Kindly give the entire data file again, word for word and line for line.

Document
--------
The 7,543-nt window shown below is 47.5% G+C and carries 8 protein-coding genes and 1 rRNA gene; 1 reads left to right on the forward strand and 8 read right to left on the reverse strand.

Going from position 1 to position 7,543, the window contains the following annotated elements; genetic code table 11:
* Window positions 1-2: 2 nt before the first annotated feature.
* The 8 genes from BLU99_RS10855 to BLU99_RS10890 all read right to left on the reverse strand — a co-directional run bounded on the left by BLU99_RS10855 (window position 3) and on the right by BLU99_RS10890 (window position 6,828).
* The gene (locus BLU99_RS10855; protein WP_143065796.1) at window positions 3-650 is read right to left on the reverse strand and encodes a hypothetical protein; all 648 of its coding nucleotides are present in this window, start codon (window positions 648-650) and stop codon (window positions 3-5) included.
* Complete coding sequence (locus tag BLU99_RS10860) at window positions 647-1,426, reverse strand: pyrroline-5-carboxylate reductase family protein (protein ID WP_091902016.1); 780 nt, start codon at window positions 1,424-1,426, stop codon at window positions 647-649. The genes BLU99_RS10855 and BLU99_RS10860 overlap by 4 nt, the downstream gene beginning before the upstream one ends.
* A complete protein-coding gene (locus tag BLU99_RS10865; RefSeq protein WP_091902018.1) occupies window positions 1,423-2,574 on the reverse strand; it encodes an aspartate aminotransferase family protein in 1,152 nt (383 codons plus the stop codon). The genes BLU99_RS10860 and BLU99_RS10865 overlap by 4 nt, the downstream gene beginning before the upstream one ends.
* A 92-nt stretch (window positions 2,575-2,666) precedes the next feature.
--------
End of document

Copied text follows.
The 7,543-nt window shown below is 47.5% G+C and carries 8 protein-coding genes and 1 rRNA gene; 1 reads left to right on the forward strand and 8 read right to left on the reverse strand.

Going from position 1 to position 7,543, the window contains the following annotated elements; genetic code table 11:
* Window positions 1-2: 2 nt before the first annotated feature.
* The 8 genes from BLU99_RS10855 to BLU99_RS10890 all read right to left on the reverse strand — a co-directional run bounded on the left by BLU99_RS10855 (window position 3) and on the right by BLU99_RS10890 (window position 6,828).
* The gene (locus BLU99_RS10855; protein WP_143065796.1) at window positions 3-650 is read right to left on the reverse strand and encodes a hypothetical protein; all 648 of its coding nucleotides are present in this window, start codon (window positions 648-650) and stop codon (window positions 3-5) included.
* Complete coding sequence (locus tag BLU99_RS10860) at window positions 647-1,426, reverse strand: pyrroline-5-carboxylate reductase family protein (protein ID WP_091902016.1); 780 nt, start codon at window positions 1,424-1,426, stop codon at window positions 647-649. The genes BLU99_RS10855 and BLU99_RS10860 overlap by 4 nt, the downstream gene beginning before the upstream one ends.
* A complete protein-coding gene (locus tag BLU99_RS10865; RefSeq protein WP_091902018.1) occupies window positions 1,423-2,574 on the reverse strand; it encodes an aspartate aminotransferase family protein in 1,152 nt (383 codons plus the stop codon). The genes BLU99_RS10860 and BLU99_RS10865 overlap by 4 nt, the downstream gene beginning before the upstream one ends.
* A 92-nt stretch (window positions 2,575-2,666) precedes the next feature.